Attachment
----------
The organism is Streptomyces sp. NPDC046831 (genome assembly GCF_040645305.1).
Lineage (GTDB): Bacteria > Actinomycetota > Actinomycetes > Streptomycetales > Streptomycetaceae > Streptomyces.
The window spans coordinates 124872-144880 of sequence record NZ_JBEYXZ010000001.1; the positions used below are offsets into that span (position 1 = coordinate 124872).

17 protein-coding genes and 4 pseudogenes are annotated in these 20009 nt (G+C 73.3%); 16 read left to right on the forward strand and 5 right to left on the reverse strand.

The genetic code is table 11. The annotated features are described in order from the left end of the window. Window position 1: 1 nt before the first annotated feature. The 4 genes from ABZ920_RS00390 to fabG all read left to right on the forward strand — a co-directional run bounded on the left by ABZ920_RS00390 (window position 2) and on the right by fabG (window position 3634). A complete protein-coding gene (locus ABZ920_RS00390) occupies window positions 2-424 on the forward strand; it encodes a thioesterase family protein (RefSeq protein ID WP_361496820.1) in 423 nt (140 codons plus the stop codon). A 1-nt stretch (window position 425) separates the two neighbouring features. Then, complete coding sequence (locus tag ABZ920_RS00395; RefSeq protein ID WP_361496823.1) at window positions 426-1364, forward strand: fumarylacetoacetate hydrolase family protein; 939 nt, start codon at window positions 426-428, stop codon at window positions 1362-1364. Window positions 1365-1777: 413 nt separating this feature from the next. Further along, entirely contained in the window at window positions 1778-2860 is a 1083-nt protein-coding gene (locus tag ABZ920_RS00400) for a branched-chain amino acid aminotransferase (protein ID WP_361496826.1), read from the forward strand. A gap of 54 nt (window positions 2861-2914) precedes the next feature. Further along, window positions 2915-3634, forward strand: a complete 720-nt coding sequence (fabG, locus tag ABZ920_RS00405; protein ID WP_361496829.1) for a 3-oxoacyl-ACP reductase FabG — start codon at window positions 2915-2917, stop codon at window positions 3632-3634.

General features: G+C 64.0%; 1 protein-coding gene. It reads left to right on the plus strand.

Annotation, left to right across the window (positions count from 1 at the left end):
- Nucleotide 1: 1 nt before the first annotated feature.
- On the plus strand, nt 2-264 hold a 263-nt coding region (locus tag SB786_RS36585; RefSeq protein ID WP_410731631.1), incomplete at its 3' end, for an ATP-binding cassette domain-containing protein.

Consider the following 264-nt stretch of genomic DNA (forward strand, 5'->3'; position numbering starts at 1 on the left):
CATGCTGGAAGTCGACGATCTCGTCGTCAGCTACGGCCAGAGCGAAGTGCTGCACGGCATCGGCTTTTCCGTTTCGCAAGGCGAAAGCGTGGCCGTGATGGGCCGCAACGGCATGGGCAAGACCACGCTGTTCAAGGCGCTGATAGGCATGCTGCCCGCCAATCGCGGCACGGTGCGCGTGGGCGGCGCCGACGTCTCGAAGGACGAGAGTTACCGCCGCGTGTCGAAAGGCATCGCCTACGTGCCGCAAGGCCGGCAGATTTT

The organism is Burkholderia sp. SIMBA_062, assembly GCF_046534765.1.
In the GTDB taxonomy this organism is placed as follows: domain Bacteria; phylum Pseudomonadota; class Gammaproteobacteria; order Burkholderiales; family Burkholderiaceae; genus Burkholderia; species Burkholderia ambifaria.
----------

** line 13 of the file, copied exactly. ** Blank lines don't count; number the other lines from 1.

In the GTDB taxonomy this organism is placed as follows: domain Bacteria; phylum Pseudomonadota; class Gammaproteobacteria; order Burkholderiales; family Burkholderiaceae; genus Burkholderia; species Burkholderia ambifaria.